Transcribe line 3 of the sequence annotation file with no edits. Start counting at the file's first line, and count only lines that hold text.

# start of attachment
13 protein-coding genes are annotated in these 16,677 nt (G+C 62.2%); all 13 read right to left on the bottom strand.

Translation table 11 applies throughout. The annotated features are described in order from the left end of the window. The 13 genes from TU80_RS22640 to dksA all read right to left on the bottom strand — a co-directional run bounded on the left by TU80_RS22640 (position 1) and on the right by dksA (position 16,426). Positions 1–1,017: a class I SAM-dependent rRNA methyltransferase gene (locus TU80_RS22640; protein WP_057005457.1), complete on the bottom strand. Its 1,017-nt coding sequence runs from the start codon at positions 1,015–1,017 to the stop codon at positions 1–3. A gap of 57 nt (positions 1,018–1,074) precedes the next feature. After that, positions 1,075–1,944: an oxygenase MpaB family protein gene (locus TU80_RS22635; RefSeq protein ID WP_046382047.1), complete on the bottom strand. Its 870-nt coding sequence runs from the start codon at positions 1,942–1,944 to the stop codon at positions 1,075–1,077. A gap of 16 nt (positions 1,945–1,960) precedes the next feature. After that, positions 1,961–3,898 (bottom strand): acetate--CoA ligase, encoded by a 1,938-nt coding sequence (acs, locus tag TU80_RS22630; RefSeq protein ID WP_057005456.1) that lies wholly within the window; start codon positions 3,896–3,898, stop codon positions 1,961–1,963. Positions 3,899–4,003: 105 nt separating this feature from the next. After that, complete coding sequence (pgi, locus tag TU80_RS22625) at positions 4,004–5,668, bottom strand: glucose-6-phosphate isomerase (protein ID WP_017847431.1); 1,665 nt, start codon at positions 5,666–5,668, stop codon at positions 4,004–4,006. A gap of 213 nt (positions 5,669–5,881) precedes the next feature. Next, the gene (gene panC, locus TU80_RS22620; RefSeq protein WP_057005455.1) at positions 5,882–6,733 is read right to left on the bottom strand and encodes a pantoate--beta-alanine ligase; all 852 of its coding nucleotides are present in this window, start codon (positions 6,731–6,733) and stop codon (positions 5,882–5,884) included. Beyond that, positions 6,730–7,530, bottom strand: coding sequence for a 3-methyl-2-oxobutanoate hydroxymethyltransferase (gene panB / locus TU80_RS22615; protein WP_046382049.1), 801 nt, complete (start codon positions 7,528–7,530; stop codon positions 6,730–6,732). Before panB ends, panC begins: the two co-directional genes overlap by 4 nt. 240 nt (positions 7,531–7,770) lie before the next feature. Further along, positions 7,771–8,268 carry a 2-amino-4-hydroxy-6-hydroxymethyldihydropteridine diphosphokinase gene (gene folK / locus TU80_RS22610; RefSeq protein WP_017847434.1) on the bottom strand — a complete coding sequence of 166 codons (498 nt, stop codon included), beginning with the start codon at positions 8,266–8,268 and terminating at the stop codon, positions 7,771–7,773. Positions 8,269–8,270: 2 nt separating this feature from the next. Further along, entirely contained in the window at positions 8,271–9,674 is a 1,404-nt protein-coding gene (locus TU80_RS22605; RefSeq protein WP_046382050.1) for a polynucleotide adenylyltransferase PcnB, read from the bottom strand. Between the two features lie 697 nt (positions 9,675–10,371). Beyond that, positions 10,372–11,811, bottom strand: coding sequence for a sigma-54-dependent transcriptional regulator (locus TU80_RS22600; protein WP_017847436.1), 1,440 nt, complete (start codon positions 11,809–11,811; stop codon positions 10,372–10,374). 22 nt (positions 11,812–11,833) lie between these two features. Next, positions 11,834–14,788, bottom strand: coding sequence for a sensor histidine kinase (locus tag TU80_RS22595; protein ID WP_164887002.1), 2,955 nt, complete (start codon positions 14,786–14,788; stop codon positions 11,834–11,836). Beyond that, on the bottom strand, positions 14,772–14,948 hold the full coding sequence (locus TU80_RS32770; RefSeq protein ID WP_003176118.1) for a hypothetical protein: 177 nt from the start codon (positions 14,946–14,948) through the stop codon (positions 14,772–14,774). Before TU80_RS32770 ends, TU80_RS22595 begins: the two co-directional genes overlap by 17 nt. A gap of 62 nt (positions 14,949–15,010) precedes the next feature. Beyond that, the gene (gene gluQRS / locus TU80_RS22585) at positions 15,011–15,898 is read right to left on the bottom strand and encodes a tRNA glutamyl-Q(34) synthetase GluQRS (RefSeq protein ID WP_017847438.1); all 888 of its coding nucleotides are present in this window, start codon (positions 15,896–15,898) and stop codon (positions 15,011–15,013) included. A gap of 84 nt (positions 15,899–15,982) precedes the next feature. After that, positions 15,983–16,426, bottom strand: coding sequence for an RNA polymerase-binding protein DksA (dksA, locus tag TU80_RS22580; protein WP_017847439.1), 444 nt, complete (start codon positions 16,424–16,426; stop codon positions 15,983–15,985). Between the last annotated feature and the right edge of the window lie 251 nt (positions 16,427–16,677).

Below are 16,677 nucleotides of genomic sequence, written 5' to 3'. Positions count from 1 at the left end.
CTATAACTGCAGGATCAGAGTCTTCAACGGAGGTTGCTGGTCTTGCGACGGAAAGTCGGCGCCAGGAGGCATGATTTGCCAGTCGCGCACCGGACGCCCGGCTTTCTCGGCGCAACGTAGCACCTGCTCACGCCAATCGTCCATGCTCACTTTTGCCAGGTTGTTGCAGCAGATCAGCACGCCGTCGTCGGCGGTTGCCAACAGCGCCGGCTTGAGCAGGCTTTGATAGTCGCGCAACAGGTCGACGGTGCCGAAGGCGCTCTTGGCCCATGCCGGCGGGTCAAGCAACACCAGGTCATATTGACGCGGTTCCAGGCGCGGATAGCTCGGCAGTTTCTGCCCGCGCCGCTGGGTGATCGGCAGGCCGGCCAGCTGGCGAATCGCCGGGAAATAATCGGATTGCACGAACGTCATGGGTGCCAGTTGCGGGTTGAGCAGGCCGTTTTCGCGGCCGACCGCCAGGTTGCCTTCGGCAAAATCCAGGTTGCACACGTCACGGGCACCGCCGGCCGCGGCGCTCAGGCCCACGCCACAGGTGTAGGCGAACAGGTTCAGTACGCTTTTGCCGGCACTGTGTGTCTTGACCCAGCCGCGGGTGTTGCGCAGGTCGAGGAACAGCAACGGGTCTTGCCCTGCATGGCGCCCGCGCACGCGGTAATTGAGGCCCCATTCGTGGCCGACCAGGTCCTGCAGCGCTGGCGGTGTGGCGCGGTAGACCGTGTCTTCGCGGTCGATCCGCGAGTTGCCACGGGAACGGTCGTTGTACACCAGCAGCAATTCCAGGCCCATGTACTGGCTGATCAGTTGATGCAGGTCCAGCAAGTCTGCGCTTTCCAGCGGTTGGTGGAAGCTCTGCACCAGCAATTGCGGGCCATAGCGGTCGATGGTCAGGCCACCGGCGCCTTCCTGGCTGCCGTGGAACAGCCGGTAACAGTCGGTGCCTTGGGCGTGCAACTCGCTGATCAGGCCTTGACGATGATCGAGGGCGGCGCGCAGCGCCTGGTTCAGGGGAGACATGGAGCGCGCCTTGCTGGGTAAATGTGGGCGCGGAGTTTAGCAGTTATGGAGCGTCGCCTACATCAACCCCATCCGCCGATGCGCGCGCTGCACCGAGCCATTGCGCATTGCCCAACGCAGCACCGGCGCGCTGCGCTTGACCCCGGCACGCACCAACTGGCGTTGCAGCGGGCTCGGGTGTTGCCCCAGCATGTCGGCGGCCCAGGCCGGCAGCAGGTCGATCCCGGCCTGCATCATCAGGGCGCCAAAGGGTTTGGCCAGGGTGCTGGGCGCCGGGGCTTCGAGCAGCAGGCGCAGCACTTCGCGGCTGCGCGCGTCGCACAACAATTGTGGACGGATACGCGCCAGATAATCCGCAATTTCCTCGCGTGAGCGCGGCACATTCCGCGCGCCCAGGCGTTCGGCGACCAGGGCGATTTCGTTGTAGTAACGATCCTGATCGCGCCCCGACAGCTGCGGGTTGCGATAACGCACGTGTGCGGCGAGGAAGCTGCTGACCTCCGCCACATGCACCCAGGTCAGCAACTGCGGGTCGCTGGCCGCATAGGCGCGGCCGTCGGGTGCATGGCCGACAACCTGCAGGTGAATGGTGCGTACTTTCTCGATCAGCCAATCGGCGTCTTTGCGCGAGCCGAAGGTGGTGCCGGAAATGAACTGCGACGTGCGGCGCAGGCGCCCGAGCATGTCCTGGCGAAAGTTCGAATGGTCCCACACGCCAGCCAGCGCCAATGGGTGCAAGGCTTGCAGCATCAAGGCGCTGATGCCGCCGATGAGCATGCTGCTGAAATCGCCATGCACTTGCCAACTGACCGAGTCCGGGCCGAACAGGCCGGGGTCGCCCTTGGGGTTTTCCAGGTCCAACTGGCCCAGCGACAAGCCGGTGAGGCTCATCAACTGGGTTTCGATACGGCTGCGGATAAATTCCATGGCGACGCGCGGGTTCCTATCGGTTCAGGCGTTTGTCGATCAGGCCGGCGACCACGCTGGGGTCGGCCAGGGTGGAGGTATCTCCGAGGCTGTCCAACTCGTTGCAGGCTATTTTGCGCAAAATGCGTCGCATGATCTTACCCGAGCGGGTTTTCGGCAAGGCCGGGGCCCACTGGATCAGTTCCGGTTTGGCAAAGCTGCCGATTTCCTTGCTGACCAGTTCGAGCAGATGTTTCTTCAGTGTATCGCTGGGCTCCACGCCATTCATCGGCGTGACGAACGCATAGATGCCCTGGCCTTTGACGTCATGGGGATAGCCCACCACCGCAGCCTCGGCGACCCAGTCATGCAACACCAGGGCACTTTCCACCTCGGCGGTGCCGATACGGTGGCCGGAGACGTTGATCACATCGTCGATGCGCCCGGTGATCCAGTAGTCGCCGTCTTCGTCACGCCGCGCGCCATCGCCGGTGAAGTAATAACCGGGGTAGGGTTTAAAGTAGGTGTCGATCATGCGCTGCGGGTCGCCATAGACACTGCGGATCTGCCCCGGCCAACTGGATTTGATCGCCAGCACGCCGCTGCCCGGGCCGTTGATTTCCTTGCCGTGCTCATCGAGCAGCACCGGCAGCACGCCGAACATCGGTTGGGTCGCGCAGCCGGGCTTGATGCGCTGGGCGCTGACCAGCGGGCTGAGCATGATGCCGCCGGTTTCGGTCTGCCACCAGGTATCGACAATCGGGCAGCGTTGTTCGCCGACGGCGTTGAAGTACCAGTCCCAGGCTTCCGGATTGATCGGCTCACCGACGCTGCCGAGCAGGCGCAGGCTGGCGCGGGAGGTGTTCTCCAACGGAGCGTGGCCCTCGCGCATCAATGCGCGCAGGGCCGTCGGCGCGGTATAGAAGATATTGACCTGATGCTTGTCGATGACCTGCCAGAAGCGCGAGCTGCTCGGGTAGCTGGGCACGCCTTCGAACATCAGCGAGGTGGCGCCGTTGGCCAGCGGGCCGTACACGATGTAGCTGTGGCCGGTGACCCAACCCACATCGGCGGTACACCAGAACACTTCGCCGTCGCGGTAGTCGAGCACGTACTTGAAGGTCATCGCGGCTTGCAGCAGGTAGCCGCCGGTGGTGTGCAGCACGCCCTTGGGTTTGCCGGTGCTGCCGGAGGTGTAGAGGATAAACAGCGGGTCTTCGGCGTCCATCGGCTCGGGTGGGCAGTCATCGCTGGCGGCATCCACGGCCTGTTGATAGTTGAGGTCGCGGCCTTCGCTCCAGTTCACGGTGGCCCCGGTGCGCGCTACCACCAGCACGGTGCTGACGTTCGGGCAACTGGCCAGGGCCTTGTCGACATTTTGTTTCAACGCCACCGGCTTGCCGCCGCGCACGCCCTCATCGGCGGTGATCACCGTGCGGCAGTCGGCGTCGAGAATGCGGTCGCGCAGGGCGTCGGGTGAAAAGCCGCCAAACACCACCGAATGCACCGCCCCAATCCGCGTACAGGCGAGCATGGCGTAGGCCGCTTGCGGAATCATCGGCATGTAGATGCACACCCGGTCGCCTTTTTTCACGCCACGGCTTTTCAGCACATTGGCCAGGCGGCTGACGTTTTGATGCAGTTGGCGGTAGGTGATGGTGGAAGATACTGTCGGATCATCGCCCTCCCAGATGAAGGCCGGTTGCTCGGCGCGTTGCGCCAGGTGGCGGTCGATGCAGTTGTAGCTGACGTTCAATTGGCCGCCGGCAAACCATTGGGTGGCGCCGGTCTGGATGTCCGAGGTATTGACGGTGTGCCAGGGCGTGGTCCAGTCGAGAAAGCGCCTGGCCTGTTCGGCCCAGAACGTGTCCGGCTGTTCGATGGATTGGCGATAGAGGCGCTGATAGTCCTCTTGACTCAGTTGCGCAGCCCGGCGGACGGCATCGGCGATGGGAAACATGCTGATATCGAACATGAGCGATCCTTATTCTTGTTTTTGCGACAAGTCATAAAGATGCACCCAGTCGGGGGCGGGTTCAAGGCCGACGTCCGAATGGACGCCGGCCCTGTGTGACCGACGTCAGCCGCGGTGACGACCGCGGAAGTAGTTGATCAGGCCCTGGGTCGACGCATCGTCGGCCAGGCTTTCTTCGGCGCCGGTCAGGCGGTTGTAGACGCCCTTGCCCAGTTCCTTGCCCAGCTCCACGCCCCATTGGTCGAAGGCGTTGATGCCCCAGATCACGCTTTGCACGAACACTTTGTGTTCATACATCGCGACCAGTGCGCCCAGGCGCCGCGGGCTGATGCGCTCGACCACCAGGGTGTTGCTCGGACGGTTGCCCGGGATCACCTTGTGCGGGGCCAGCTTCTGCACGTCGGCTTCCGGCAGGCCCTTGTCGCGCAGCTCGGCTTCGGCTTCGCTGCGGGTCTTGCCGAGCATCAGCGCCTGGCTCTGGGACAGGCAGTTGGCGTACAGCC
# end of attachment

Below are 16,677 nucleotides of genomic sequence, written 5' to 3'. Positions count from 1 at the left end.